UWaterloo leads national initiative to manage hazardous waste from mining

Wednesday, October 19, 2016

The Natural Sciences and Engineering Research Council of Canada (NSERC) has awarded $5.5 million to the University of Waterloo to lead a national team of experts in developing sustainable strategies for dealing with hazardous mine wastes.

David Blowes, Canada Research Chair in Groundwater Remediation and a professor in Waterloo’s Department of Earth and Environmental Sciences, will lead the initiative entitled Toward Environmentally Responsible Resource Extraction Network (NSERC-TERRE-NET). The five-year project received the funding as part of the NSERC Strategic Partnership Grants for Networks (SPG-N).

Flooded open pit at the Faro Mine, Yukon Territory, with waste-rock stockpiles in background.Flooded open pit at the Faro Mine, Yukon Territory, with waste-rock stockpiles in background.

While mining contributes billions to Canada’s economy and provides employment, resource extraction and processing operations often generate significant environmental liabilities associated with the long-term management of mine wastes and closures. Although modern mining companies are required to provide closure-assurance funds to deal with post-closure liability and clean-up, there are more than 10,000 abandoned mines in Canada. Local communities may experience lasting social, economic and environmental impacts.

This particular award is a first for Waterloo and represents further support and opportunity for research in this important area while leveraging expertise from many partners who represent government, industry and academia,” said D. George Dixon, vice-president, university research at Waterloo.

The multidisciplinary research team from universities and communities across Canada includes geochemists, hydrogeologists, and experts in waste-water processing, geotechnical and environmental engineering, nanotechnology, environmental sociology, and more. The NSERC-TERRE-NET research program complements the ongoing NSERC Training toward Environmentally Responsible Resource Extraction Collaborative Research and Training Experience (TERRE-CREATE), which the University of Waterloo also leads.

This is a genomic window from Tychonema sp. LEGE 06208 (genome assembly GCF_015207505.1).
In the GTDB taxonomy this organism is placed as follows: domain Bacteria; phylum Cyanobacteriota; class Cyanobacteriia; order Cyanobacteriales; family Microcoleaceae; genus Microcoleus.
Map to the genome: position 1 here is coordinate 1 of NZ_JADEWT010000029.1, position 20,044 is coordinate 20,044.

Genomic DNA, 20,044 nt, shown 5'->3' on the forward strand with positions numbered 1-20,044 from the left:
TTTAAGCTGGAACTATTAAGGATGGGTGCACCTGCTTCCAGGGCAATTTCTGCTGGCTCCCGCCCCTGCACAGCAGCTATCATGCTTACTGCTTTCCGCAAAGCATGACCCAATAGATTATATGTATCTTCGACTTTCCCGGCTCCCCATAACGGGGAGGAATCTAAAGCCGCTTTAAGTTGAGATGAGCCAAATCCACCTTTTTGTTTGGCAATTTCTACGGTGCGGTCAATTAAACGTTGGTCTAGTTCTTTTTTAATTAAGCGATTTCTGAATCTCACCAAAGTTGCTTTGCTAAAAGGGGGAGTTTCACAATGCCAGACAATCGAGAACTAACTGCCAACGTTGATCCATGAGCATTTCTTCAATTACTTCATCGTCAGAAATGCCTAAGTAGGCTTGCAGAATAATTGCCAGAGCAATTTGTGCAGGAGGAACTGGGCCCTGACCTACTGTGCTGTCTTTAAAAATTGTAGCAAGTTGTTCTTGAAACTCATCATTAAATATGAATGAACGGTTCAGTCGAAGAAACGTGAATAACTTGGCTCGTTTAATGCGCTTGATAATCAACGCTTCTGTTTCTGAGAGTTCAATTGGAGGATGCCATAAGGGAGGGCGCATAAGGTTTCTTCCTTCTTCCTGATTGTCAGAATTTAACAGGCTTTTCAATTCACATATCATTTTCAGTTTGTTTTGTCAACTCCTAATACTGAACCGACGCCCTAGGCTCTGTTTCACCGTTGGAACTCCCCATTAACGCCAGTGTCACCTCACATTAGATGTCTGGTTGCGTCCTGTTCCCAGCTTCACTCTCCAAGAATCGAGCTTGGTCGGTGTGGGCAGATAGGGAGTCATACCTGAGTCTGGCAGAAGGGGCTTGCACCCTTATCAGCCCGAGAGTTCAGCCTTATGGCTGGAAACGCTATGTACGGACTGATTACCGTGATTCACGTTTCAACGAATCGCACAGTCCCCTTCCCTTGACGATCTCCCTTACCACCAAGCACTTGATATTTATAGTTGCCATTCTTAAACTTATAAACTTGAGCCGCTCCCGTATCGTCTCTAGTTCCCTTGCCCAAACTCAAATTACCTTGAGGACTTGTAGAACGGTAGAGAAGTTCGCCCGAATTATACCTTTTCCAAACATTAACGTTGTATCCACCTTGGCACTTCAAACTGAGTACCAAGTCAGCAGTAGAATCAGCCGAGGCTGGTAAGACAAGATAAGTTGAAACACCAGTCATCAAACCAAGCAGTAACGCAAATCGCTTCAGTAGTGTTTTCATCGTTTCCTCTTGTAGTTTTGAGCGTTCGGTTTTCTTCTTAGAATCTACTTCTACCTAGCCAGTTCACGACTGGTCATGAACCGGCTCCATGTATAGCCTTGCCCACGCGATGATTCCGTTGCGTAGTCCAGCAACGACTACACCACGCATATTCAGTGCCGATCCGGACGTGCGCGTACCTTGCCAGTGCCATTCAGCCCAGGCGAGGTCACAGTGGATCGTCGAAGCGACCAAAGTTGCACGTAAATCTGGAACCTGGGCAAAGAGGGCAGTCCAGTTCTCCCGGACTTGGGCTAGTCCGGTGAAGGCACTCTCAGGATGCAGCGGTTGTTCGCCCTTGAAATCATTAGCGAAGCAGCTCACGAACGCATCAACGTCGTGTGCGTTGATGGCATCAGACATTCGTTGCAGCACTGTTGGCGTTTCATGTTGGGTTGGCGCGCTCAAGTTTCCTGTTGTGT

Combining the research focus of NSERC-TERRE-NET with the training aspects of the TERRE-CREATE program will provide outstanding opportunities for the next generation of scientists and engineers to address the complex challenges surrounding responsible resource extraction,” said Professor Blowes, a member of the Water Institute at Waterloo.

Environmentally sustainable mining practices will help to alleviate the costs associated with the perpetual treatment of mine wastes and contaminated drainage by anticipating potential environmental problems and planning preventative actions prior to initiating mining operations.

NSERC’s SPG-N program aims to establish large-scale, multidisciplinary research projects targeting complex problems that require a network approach.

NSERC-TERRE-NET includes co-investigators from seven Canadian institutions: The University of British Columbia, the University of Alberta, the University of Saskatchewan, the University of Ottawa, Université du Québec en Abitibi-Témiscamingue, and Memorial University of Newfoundland.  

The NSERC-TERRE-NET Program is currently seeking qualified graduate students and post-doctoral fellows. Interested candidates are invited to contact Steve Holland (S2HOLLAN@uwaterloo.ca) to discuss current research projects and opportunities.